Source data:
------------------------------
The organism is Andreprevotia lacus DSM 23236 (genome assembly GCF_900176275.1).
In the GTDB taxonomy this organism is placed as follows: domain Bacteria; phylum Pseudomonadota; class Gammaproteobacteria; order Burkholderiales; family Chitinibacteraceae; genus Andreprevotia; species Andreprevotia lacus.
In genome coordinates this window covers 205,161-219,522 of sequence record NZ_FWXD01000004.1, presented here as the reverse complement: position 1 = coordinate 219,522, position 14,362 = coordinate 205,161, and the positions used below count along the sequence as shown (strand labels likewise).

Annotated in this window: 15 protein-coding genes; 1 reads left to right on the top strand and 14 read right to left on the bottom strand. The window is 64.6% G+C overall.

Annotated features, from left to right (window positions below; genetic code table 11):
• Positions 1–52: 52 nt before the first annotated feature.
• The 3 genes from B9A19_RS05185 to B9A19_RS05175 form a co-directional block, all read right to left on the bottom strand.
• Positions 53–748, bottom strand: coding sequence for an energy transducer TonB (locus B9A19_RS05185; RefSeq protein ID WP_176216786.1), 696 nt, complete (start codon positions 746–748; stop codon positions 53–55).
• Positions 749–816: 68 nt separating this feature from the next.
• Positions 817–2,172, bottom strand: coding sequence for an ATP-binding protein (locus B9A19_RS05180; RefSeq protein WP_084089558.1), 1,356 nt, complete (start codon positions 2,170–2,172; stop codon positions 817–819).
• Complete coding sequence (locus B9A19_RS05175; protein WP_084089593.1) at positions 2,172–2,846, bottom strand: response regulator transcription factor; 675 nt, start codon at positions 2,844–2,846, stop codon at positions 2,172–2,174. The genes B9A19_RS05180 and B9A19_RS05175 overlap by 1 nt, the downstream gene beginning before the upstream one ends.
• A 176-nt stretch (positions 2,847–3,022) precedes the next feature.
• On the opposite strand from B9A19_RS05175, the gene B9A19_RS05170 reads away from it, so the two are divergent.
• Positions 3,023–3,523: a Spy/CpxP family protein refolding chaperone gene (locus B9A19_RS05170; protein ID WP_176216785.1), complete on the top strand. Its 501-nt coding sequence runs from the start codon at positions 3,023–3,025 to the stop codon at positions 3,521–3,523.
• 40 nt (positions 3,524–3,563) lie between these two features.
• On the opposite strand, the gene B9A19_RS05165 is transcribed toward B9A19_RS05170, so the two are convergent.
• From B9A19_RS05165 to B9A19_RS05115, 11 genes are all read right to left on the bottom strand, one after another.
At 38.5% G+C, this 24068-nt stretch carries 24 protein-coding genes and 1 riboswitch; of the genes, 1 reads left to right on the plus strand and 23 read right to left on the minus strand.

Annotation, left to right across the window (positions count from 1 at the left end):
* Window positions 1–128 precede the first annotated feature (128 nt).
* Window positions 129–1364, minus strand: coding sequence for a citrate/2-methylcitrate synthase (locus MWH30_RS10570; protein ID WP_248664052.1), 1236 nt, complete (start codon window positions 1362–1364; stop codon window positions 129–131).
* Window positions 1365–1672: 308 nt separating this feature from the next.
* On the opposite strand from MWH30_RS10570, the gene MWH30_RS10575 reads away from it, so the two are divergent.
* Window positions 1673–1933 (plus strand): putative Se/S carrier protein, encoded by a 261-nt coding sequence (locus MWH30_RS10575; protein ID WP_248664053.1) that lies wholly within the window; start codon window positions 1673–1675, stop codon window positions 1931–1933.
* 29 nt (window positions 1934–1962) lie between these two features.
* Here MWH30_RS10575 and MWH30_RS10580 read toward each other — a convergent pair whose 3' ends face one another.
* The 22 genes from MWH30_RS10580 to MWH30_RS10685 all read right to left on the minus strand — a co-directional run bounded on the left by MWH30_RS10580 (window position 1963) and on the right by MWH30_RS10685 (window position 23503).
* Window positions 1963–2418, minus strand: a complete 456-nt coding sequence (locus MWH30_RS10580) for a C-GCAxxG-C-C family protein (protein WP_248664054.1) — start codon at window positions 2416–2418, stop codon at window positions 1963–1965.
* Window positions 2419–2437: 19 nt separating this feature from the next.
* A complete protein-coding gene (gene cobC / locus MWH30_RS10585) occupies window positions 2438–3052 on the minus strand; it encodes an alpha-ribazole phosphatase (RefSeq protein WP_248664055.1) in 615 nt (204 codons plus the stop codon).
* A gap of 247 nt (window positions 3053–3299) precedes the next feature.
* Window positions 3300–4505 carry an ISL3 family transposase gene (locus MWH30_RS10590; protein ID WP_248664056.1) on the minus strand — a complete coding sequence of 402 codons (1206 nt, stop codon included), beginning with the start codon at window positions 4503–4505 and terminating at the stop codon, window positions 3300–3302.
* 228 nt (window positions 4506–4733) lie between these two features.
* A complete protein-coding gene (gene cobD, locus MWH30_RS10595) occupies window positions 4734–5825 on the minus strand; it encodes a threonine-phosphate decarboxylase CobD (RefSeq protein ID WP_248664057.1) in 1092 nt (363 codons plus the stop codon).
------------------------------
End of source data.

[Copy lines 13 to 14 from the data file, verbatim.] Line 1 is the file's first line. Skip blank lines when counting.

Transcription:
• On the opposite strand from B9A19_RS05175, the gene B9A19_RS05170 reads away from it, so the two are divergent.
• Positions 3,023–3,523: a Spy/CpxP family protein refolding chaperone gene (locus B9A19_RS05170; protein ID WP_176216785.1), complete on the top strand. Its 501-nt coding sequence runs from the start codon at positions 3,023–3,025 to the stop codon at positions 3,521–3,523.